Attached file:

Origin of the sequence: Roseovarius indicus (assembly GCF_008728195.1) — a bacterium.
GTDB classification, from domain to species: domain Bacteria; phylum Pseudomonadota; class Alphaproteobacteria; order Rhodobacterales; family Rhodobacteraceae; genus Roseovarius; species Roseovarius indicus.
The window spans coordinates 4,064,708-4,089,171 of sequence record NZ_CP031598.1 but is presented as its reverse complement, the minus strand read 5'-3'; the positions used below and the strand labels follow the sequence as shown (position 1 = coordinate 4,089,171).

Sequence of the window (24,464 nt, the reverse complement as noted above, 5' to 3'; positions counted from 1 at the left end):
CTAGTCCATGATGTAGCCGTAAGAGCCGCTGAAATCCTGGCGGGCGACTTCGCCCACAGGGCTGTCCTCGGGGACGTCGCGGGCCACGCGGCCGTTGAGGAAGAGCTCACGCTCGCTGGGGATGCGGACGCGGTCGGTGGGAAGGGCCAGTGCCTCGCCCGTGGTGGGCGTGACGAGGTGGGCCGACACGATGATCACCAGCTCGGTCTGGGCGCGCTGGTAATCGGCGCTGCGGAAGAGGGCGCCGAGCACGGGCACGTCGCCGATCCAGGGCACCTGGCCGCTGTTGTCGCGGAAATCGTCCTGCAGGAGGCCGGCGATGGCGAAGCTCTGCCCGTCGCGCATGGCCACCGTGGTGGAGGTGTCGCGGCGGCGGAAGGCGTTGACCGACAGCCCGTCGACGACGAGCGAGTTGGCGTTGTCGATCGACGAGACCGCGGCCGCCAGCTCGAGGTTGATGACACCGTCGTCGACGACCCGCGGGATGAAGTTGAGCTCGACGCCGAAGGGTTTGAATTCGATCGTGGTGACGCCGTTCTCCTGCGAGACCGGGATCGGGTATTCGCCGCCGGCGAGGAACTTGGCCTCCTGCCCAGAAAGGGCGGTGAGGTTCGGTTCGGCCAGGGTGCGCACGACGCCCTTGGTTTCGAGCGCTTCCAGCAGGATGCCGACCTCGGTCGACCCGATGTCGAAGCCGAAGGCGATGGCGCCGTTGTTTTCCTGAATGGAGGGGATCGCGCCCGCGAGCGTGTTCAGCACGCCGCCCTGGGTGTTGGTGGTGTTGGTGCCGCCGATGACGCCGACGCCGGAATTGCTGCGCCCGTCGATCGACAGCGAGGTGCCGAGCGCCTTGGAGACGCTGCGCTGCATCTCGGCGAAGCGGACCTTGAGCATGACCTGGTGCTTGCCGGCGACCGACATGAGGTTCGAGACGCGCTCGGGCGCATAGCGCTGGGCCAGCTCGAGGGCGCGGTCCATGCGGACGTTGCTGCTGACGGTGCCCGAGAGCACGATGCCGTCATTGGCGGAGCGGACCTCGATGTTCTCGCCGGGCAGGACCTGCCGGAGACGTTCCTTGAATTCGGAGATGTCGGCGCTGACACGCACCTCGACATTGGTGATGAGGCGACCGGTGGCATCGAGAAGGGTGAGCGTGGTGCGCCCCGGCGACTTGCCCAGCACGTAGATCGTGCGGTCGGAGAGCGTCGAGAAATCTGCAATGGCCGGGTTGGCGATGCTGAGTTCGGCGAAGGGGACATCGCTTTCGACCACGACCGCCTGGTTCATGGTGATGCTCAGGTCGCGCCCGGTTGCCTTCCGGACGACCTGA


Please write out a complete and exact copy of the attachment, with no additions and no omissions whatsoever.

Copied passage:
Origin of the sequence: Roseovarius indicus (assembly GCF_008728195.1) — a bacterium.
GTDB classification, from domain to species: domain Bacteria; phylum Pseudomonadota; class Alphaproteobacteria; order Rhodobacterales; family Rhodobacteraceae; genus Roseovarius; species Roseovarius indicus.
The window spans coordinates 4,064,708-4,089,171 of sequence record NZ_CP031598.1 but is presented as its reverse complement, the minus strand read 5'-3'; the positions used below and the strand labels follow the sequence as shown (position 1 = coordinate 4,089,171).

Sequence of the window (24,464 nt, the reverse complement as noted above, 5' to 3'; positions counted from 1 at the left end):
CTAGTCCATGATGTAGCCGTAAGAGCCGCTGAAATCCTGGCGGGCGACTTCGCCCACAGGGCTGTCCTCGGGGACGTCGCGGGCCACGCGGCCGTTGAGGAAGAGCTCACGCTCGCTGGGGATGCGGACGCGGTCGGTGGGAAGGGCCAGTGCCTCGCCCGTGGTGGGCGTGACGAGGTGGGCCGACACGATGATCACCAGCTCGGTCTGGGCGCGCTGGTAATCGGCGCTGCGGAAGAGGGCGCCGAGCACGGGCACGTCGCCGATCCAGGGCACCTGGCCGCTGTTGTCGCGGAAATCGTCCTGCAGGAGGCCGGCGATGGCGAAGCTCTGCCCGTCGCGCATGGCCACCGTGGTGGAGGTGTCGCGGCGGCGGAAGGCGTTGACCGACAGCCCGTCGACGACGAGCGAGTTGGCGTTGTCGATCGACGAGACCGCGGCCGCCAGCTCGAGGTTGATGACACCGTCGTCGACGACCCGCGGGATGAAGTTGAGCTCGACGCCGAAGGGTTTGAATTCGATCGTGGTGACGCCGTTCTCCTGCGAGACCGGGATCGGGTATTCGCCGCCGGCGAGGAACTTGGCCTCCTGCCCAGAAAGGGCGGTGAGGTTCGGTTCGGCCAGGGTGCGCACGACGCCCTTGGTTTCGAGCGCTTCCAGCAGGATGCCGACCTCGGTCGACCCGATGTCGAAGCCGAAGGCGATGGCGCCGTTGTTTTCCTGAATGGAGGGGATCGCGCCCGCGAGCGTGTTCAGCACGCCGCCCTGGGTGTTGGTGGTGTTGGTGCCGCCGATGACGCCGACGCCGGAATTGCTGCGCCCGTCGATCGACAGCGAGGTGCCGAGCGCCTTGGAGACGCTGCGCTGCATCTCGGCGAAGCGGACCTTGAGCATGACCTGGTGCTTGCCGGCGACCGACATGAGGTTCGAGACGCGCTCGGGCGCATAGCGCTGGGCCAGCTCGAGGGCGCGGTCCATGCGGACGTTGCTGCTGACGGTGCCCGAGAGCACGATGCCGTCATTGGCGGAGCGGACCTCGATGTTCTCGCCGGGCAGGACCTGCCGGAGACGTTCCTTGAATTCGGAGATGTCGGCGCTGACACGCACCTCGACATTGGTGATGAGGCGACCGGTGGCATCGAGAAGGGTGAGCGTGGTGCGCCCCGGCGACTTGCCCAGCACGTAGATCGTGCGGTCGGAGAGCGTCGAGAAATCTGCAATGGCCGGGTTGGCGATGCTGAGTTCGGCGAAGGGGACATCGCTTTCGACCACGACCGCCTGGTTCATGGTGATGCTCAGGTCGCGCCCGGTTGCCTTCCGGACGACCTGA